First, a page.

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ELD Mandate_Horse Trailer_Protect The Harvest

 “Not For Hire” is Not Enough – How the ELD Mandate Will Impact the Horse Industry

As a breeder, owner, trainer or competitor in the horse industry, it is important to understand the implications of the ELD Mandate that will be hitting the transportation industry in December of 2017.  The facts are that unless we all speak up you may be required to install an electronic logging device (ELD) in your truck.

There are some exemptions in place for farm or agricultural hauling where an ELD would not be required.  However, many of the rigs used for hauling horses and the activities horse owners participate in, especially those that frequently travel to horse shows, fall outside the allowed exemptions.

What is the ELD Mandate?

In 2012, President Obama signed  the bill “Moving Ahead for Progress in the 21st Century.   A part of this bill included a provision requiring the Federal Motor Carrier Safety Act (FMCSA) to develop a rule mandating the use of electronic logging devices (ELDs) on commercial vehicles.

Do we have to comply since we are hauling horses, not cattle or other livestock?

Yes, horses are livestock and are specifically listed in the transportation bill language.   It is not just the horse industry that is facing the ELD Mandate.  Families that show cattle, pigs and other livestock and travel long distances to show and compete will be impacted as well.   It will also impact any other type of activity or hobby that requires a large vehicle and trailer and where there is the potential to win money in competitions.   The ELD Mandate requires that your vehicle must be fitted with a device under the following conditions:

  • Your vehicle is a commercial vehicle (see below)
  • Your activities fall outside of the exemptions allowed for agriculture and livestock transportation. Most who show horses will fall outside of the exemption requirements.  (see below)
  • You are required to obtain a Commercial Driver’s License due to the weight of your truck and trailer (see below)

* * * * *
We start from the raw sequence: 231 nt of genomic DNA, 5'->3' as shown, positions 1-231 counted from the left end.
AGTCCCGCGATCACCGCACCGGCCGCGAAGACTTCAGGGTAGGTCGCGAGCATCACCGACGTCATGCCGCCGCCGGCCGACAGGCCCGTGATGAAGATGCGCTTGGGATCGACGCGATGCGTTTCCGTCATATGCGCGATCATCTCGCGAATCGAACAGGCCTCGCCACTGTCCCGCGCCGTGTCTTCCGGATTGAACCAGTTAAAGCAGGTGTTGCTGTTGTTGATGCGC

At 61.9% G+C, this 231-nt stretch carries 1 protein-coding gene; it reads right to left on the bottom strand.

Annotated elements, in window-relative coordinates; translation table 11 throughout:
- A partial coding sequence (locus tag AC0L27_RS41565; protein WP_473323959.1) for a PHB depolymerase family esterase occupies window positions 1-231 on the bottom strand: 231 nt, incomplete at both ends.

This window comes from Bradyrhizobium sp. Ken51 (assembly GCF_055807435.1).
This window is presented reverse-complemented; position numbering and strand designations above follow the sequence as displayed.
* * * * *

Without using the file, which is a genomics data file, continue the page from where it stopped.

The “Not For Hire” myth:

It is not uncommon to see “Not For Hire” graphics on trucks and horse trailers.  The idea behind this is to avoid certain Federal Motor Carrier Safety Administration (FMCSA) regulations.   This is an old fable that does not protect those hauling horses from fines for non-compliance.   A “Not For Hire” sign on your rig will not protect you if it is determined that your truck and trailer fit into the commercial category or are being used for commercial purposes.  Nor will it protect you if you are driving a vehicle and trailer that requires a commercial license.

A recreational vehicle exemption does not always apply:

Living quarters horse trailers can be classified as recreational vehicles for private use.  This classification exempts both the truck and trailer from being considered commercial as well as the requirements for the driver to obtain a commercial driver’s license.   However, if an officer or inspector determines that the truck and trailer is being used in “furtherance of a commercial enterprise”, then the driver and vehicle are out of compliance with FMCSA regulations which can result in fines and being detained for an extended period.  For example, we have been made aware of situations where the owners of truck and trailers stopped by the Highway Patrol or other inspectors, were required to both obtain a Department of Transportation (DOT) number for their vehicle, and find a driver with a commercial driver’s license in order to resume their trip.  In these cases, once the ELD Mandate is in effect, the drivers could also have been required to purchase and install an ELD unit. (see below for clarification about the meaning of “furtherance of a commercial enterprise”)